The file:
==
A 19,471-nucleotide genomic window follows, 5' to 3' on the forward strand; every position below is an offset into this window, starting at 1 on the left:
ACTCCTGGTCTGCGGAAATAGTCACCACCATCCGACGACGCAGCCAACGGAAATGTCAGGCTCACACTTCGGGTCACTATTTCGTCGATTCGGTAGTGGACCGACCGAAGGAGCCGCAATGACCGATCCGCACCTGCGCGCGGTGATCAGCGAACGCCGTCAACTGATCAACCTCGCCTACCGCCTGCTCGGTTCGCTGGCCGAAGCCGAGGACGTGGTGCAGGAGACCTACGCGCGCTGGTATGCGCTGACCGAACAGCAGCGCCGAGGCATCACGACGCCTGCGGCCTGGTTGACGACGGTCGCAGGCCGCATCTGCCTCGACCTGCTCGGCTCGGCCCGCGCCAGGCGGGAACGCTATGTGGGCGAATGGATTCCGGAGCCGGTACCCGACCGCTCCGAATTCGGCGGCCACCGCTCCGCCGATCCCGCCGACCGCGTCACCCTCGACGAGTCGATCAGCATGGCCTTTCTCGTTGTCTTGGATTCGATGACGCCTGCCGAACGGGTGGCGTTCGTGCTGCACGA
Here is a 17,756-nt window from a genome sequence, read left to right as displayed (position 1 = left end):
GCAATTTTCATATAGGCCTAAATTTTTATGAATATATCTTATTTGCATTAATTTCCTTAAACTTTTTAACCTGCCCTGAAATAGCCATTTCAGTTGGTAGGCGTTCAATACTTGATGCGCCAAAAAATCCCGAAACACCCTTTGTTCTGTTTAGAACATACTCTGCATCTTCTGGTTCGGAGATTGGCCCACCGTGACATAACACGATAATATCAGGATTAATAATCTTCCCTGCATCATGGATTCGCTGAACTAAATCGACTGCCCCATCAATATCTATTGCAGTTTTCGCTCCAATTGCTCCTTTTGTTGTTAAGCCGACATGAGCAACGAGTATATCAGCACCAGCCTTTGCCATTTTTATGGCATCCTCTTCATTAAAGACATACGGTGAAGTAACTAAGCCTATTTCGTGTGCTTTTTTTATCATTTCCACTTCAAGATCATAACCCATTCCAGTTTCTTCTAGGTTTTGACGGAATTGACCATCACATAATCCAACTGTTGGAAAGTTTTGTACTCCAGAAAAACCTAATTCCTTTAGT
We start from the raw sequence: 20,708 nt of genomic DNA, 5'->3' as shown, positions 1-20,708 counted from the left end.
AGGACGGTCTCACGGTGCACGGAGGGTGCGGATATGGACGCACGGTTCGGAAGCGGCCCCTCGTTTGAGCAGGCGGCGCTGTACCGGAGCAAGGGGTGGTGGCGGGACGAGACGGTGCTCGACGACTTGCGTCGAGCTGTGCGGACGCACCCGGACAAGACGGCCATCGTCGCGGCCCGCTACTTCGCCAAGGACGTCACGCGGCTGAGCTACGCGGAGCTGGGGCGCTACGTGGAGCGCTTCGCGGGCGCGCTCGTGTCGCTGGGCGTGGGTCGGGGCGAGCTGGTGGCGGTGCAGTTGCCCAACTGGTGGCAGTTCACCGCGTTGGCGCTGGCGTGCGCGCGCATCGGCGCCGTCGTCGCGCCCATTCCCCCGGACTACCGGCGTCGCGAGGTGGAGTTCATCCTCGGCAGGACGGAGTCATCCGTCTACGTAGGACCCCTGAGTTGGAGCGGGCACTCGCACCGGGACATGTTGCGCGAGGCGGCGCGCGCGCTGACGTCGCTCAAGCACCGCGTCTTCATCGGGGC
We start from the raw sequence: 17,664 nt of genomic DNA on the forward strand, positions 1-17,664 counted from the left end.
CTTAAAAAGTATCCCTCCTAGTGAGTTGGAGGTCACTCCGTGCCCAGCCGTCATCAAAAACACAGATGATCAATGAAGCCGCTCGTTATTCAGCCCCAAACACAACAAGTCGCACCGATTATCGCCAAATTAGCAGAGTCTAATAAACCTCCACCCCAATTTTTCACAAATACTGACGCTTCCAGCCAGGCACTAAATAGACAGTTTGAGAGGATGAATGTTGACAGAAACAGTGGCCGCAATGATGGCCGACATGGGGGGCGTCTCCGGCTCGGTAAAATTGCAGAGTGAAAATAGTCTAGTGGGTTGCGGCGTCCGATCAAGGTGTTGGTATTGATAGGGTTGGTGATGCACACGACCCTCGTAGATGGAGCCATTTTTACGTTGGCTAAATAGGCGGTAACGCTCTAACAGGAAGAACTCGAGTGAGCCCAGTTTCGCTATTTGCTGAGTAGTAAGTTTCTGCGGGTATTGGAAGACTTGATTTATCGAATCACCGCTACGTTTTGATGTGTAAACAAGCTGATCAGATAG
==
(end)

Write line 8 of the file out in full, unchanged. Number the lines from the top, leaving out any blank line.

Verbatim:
CTTAAAAAGTATCCCTCCTAGTGAGTTGGAGGTCACTCCGTGCCCAGCCGTCATCAAAAACACAGATGATCAATGAAGCCGCTCGTTATTCAGCCCCAAACACAACAAGTCGCACCGATTATCGCCAAATTAGCAGAGTCTAATAAACCTCCACCCCAATTTTTCACAAATACTGACGCTTCCAGCCAGGCACTAAATAGACAGTTTGAGAGGATGAATGTTGACAGAAACAGTGGCCGCAATGATGGCCGACATGGGGGGCGTCTCCGGCTCGGTAAAATTGCAGAGTGAAAATAGTCTAGTGGGTTGCGGCGTCCGATCAAGGTGTTGGTATTGATAGGGTTGGTGATGCACACGACCCTCGTAGATGGAGCCATTTTTACGTTGGCTAAATAGGCGGTAACGCTCTAACAGGAAGAACTCGAGTGAGCCCAGTTTCGCTATTTGCTGAGTAGTAAGTTTCTGCGGGTATTGGAAGACTTGATTTATCGAATCACCGCTACGTTTTGATGTGTAAACAAGCTGATCAGATAG